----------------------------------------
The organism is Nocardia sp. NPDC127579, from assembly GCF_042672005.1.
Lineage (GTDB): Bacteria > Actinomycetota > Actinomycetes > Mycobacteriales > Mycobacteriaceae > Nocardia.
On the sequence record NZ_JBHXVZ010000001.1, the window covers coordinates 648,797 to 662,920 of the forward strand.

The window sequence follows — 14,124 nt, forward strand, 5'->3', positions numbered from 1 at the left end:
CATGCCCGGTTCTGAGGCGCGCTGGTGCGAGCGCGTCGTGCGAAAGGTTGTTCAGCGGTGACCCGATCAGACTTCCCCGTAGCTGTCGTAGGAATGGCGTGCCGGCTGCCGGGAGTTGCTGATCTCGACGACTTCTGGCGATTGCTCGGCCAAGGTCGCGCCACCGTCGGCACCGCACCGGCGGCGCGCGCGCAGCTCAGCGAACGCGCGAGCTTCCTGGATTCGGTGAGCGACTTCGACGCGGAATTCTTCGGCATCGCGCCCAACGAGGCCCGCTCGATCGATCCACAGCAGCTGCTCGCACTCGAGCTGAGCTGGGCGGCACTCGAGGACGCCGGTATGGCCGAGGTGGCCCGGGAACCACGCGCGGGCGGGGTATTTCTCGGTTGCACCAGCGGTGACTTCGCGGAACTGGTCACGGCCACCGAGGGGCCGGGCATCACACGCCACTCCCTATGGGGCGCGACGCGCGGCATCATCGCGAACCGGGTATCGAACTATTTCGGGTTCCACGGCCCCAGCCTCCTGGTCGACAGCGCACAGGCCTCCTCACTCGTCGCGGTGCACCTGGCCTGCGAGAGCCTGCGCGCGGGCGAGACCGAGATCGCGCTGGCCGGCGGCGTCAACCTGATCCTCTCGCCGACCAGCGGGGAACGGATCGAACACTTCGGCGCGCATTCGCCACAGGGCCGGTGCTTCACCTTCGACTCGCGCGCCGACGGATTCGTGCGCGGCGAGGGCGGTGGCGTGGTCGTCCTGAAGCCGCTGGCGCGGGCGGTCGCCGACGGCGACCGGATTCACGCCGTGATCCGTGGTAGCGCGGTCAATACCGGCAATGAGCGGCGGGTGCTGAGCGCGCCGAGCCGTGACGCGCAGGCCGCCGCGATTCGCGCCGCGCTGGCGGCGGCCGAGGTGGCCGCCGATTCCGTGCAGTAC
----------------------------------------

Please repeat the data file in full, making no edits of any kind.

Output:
The organism is Nocardia sp. NPDC127579, from assembly GCF_042672005.1.
Lineage (GTDB): Bacteria > Actinomycetota > Actinomycetes > Mycobacteriales > Mycobacteriaceae > Nocardia.
On the sequence record NZ_JBHXVZ010000001.1, the window covers coordinates 648,797 to 662,920 of the forward strand.

The window sequence follows — 14,124 nt, forward strand, 5'->3', positions numbered from 1 at the left end:
CATGCCCGGTTCTGAGGCGCGCTGGTGCGAGCGCGTCGTGCGAAAGGTTGTTCAGCGGTGACCCGATCAGACTTCCCCGTAGCTGTCGTAGGAATGGCGTGCCGGCTGCCGGGAGTTGCTGATCTCGACGACTTCTGGCGATTGCTCGGCCAAGGTCGCGCCACCGTCGGCACCGCACCGGCGGCGCGCGCGCAGCTCAGCGAACGCGCGAGCTTCCTGGATTCGGTGAGCGACTTCGACGCGGAATTCTTCGGCATCGCGCCCAACGAGGCCCGCTCGATCGATCCACAGCAGCTGCTCGCACTCGAGCTGAGCTGGGCGGCACTCGAGGACGCCGGTATGGCCGAGGTGGCCCGGGAACCACGCGCGGGCGGGGTATTTCTCGGTTGCACCAGCGGTGACTTCGCGGAACTGGTCACGGCCACCGAGGGGCCGGGCATCACACGCCACTCCCTATGGGGCGCGACGCGCGGCATCATCGCGAACCGGGTATCGAACTATTTCGGGTTCCACGGCCCCAGCCTCCTGGTCGACAGCGCACAGGCCTCCTCACTCGTCGCGGTGCACCTGGCCTGCGAGAGCCTGCGCGCGGGCGAGACCGAGATCGCGCTGGCCGGCGGCGTCAACCTGATCCTCTCGCCGACCAGCGGGGAACGGATCGAACACTTCGGCGCGCATTCGCCACAGGGCCGGTGCTTCACCTTCGACTCGCGCGCCGACGGATTCGTGCGCGGCGAGGGCGGTGGCGTGGTCGTCCTGAAGCCGCTGGCGCGGGCGGTCGCCGACGGCGACCGGATTCACGCCGTGATCCGTGGTAGCGCGGTCAATACCGGCAATGAGCGGCGGGTGCTGAGCGCGCCGAGCCGTGACGCGCAGGCCGCCGCGATTCGCGCCGCGCTGGCGGCGGCCGAGGTGGCCGCCGATTCCGTGCAGTAC